Moulages are three-dimensional, lifelike wax casts of skin diseases. Once an indispensable tool in dermatology studies, they were replaced by color photography in the mid-twentieth century. In 2007, moulages were reintroduced in the classroom at the Department of Dermatology at the Freiburg University Medical Center. Similar to a clinical visit, students can work with moulages to identify the typical symptoms of a disease and thus study specific cases, and unlike bedside instruction, moulages can be used as educational tools anytime. They also allow skin changes in the genital area to be studied without invading the patient’s privacy. The €3,000 awarded to the group will go toward integrating moulages into small-group instruction by senior doctors and e-learning.

Helene Pahlow, Matthias Goos, Stefan Fichtner-Feigl, Oliver Thomusch, Waltraut Silbernagel und Andrea Kuhnert: Kommunikative Kompetenzen in der Chirurgie

(Communication Competencies in Surgery)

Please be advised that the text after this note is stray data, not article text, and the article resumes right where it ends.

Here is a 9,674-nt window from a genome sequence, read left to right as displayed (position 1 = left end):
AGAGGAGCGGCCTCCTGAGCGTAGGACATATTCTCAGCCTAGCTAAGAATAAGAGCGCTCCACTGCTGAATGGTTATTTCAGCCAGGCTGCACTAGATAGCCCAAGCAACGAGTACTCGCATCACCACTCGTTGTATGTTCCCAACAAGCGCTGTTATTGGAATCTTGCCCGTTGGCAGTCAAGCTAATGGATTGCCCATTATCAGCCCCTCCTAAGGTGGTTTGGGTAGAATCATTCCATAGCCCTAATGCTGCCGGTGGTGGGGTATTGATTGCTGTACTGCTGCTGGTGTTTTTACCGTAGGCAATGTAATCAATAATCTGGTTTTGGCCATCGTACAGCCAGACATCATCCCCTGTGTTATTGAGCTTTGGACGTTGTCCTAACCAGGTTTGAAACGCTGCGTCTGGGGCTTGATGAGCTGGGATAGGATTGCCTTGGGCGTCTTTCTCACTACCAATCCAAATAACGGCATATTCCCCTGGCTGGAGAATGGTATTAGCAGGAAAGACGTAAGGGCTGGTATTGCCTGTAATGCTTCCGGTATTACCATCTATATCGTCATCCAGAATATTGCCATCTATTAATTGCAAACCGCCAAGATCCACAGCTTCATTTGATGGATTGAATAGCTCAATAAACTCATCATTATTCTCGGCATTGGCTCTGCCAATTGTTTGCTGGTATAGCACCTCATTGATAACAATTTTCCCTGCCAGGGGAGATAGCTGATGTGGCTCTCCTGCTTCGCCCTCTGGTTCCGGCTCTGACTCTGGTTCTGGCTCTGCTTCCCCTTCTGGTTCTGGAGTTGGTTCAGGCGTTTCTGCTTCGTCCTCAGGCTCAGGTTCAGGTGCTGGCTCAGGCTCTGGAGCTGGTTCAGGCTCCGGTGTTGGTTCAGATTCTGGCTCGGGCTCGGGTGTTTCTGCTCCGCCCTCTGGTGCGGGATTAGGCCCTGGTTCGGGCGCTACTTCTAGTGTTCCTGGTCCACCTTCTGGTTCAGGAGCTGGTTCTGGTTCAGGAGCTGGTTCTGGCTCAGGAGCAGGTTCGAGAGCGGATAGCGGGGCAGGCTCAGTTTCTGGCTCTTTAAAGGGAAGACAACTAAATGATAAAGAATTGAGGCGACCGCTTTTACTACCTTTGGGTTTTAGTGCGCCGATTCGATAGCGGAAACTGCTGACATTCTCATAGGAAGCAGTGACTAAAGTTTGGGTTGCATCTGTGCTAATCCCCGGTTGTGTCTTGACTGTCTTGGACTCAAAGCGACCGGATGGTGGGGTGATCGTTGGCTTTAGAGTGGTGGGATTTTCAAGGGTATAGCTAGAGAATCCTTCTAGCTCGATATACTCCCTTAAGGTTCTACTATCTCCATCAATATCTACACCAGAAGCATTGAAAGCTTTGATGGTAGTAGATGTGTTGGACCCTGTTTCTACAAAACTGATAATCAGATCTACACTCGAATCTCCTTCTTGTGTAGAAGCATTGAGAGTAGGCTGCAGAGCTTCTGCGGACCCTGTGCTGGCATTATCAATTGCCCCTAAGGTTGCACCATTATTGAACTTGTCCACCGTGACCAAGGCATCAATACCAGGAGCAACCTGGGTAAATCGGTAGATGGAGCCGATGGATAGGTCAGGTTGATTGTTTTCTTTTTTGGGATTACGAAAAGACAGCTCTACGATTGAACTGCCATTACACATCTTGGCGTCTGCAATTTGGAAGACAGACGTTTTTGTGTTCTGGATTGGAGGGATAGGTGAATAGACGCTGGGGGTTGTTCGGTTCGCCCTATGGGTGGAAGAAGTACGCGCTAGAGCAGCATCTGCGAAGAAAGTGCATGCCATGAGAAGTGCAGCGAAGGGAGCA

Medical students do not come into contact with patients until their seventh semester, when they begin to put what they have learned about how to talk to and interview patients into practice. In this pilot project offered by the Surgery Department, students conduct one of their first bedside talks with a hospital patient. They are monitored by trained tutors who provide them with feedback after the talk. Some points include: How did the student conduct themselves? Did they discuss problems and address the patient’s feelings? Was the patient guided through the talk in an appropriate way? The instructors also believe that good communication makes teamwork among colleagues more efficient. That is why, in the second half of this pilot project, students learn how to correctly present patients to colleagues for patient transfers. They discuss such issues as: What information needs to be passed on and how? What are the next steps in the treatment strategy? Especially in surgery, where there is often very little time for discussion, it has been proven that effective communication does not need to be long and can actually even save time.